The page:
With every reduction in my business, there will be an increase later. That 22% of weddings is not gone; it’s just pushed back. I’ll need to manage that increase, as well as the surge of inquiries
and bookings that will occur when the pandemic ends. And yes, I am fully anticipating an end. I will not be caught off guard when clients start flooding my inbox, in a hurry to plan their weddings after holding off for a few months.
I’m also prepared for the unfortunate probability that some wedding businesses will not be able to survive this crisis. Healthier businesses will need to step up and provide services to clients who have lost parts of their vendor team.
In order to preserve the integrity of the industry, I will try to accommodate those clients. I will ramp up my availability, bring on new team members, and streamline processes so that we can meet a higher demand for our services.
At the forefront of my mind is the hope and expectation that this will end. When it does, where will my business be? Will we be caught off guard, unable to serve the clients who need us?
Will I prolong this crisis by being unprepared for the modifications necessary to continue this work? Am I just going to turn those clients away? Or am I going to find some ways to absorb the post-pandemic rush?
Am I going to do my part in finding a solution? These are the relevant questions for me, an owner of a wedding coordination company.
But you see, my mind is only able to consider those questions because I have first settled on the belief that the future is better, healthier, and more social!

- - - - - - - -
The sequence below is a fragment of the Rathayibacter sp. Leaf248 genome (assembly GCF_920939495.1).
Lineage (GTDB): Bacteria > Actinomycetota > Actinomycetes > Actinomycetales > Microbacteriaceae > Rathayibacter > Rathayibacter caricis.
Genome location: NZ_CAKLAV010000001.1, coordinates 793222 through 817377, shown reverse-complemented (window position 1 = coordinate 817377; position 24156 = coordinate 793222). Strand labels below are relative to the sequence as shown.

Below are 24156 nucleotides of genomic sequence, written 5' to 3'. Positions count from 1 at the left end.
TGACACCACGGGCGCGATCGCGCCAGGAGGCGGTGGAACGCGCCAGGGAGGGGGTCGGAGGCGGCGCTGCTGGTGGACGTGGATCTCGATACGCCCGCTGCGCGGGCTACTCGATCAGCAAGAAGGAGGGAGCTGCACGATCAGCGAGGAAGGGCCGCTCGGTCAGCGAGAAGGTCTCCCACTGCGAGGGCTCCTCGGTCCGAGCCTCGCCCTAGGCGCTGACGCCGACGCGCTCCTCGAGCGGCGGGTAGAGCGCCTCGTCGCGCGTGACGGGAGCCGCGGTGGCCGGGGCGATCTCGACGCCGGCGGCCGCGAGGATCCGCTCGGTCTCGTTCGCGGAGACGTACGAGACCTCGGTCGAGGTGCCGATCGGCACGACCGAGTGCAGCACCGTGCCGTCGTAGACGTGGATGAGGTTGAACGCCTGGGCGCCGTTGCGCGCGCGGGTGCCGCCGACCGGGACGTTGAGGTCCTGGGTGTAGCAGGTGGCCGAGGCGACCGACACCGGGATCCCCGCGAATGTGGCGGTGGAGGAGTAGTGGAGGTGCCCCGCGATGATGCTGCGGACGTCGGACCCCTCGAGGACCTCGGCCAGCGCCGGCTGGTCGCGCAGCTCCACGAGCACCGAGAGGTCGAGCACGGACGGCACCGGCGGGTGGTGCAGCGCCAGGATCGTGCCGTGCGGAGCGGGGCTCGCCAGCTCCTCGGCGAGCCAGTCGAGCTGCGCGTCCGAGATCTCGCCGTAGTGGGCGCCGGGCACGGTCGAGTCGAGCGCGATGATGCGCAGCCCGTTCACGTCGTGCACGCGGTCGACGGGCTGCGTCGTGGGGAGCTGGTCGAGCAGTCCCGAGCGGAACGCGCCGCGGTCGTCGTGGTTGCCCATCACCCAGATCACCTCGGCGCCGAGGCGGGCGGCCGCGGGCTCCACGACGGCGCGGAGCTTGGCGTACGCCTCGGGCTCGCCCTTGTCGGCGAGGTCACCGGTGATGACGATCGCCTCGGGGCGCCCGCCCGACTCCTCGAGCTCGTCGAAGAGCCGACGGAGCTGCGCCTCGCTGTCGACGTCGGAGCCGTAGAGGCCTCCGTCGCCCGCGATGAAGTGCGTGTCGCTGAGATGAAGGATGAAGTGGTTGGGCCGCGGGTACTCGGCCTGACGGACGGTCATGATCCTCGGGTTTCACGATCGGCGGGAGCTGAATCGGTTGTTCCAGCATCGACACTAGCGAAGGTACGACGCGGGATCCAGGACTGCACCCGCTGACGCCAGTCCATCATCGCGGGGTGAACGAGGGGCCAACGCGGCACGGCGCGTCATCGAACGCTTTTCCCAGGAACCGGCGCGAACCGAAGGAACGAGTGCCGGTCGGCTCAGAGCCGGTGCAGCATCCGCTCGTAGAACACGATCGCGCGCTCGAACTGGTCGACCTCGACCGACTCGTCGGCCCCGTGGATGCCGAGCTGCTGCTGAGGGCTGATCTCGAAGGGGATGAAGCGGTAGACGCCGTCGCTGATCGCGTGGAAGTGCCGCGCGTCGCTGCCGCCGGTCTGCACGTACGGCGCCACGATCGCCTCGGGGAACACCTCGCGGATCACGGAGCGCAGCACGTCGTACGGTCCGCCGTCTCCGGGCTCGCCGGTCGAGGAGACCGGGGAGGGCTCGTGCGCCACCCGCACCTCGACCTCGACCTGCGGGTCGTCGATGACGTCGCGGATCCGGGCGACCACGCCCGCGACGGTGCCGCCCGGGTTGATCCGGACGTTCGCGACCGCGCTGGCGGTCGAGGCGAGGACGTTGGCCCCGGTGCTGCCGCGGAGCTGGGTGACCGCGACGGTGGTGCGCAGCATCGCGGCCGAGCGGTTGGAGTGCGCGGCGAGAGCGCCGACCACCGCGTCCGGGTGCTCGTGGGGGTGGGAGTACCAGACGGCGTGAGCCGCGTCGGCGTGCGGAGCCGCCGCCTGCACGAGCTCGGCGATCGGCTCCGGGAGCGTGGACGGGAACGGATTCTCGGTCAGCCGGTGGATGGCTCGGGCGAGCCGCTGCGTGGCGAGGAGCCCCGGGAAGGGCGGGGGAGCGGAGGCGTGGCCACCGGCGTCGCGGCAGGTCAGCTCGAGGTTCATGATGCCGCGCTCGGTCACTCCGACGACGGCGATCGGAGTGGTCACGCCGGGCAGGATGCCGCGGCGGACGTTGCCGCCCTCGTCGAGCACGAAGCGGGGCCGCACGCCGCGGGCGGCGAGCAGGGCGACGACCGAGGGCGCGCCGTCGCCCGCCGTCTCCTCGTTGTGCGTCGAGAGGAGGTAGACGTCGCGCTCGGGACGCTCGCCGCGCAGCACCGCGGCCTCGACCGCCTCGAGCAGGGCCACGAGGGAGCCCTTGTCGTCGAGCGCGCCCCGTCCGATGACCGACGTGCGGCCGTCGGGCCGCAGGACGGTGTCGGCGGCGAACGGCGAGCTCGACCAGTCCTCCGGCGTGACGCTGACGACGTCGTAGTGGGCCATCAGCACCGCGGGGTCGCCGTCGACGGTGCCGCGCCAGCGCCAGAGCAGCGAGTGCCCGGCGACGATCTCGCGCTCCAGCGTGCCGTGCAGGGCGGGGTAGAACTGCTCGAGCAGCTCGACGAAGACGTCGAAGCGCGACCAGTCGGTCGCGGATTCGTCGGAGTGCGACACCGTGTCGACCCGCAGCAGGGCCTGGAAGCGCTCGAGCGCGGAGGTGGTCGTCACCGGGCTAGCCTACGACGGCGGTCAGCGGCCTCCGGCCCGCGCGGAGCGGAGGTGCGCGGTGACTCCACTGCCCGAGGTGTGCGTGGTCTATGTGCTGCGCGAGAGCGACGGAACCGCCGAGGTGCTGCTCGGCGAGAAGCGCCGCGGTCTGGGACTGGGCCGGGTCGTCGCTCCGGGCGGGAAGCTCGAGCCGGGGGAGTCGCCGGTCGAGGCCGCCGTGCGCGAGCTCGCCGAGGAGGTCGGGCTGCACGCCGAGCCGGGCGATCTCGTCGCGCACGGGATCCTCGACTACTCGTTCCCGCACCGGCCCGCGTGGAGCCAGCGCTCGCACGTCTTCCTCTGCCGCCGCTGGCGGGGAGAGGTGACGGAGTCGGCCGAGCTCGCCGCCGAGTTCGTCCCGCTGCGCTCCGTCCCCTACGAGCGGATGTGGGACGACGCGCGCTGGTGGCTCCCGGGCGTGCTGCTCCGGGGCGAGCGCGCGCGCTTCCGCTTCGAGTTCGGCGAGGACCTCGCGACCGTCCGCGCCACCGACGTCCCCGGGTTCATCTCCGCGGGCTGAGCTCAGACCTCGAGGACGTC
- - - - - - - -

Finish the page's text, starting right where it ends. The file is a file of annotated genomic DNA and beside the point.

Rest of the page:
Many are struggling with negative, self-defeating beliefs about the future. They see hard evidence that the COVID-19 pandemic could be prolonged and devastating, and they have bought into a belief that the future is grim.
However, there is a major flaw in this line of thinking.
FACTUAL IS NOT NECESSARILY RATIONAL
This goes back to something I learned and taught as a therapist for many years about rational and irrational thought processes. My favorite psychology theorist, Albert Ellis, taught that a thought can be irrational,
even if it is based 100% in fact. If you know something to be true BUT thinking and talking about it serves no useful purpose, then it is NOT a rational thought.
On the contrary, rational thoughts are those that help us achieve our goals.
This is why positive thinking isn’t just some superficial exercise, but instead a rational attitude that successful people tend to have.
The big mistake we are making when it comes to our response to the pandemic is that we are wallowing in negative and fear-invoking facts and opinions.
We are indeed in the middle of a worldwide crisis; the evidence supports that. But consider the following: Is holding the belief that the future is going to be hard, sad, and difficult helpful to you?
This is a very important question, since beliefs that hinder our ability to reach our goals are not rational.
CREATE OPTIMAL OUTCOMES
I am committed to finding clarity of thought in order to make the best decisions for the future of my business. Even if my decisions are not perfect and need to be modified later, my decisions will be
informed by rational beliefs and not negativity and fear. I’ll be at the forefront when the wedding industry reopens. I’ll make every adaptation needed to ease the anxiety and fears for clients and their guests.
Because it’s the doers, the problems solvers, and the risk takers who turn crises around. This crisis is for all of us to solve.
Though I have moments of sadness and fear, I have many more moments of hope and clarity for a better future ahead.
See you November 17-19, 2020 at the Las Vegas Convention Center.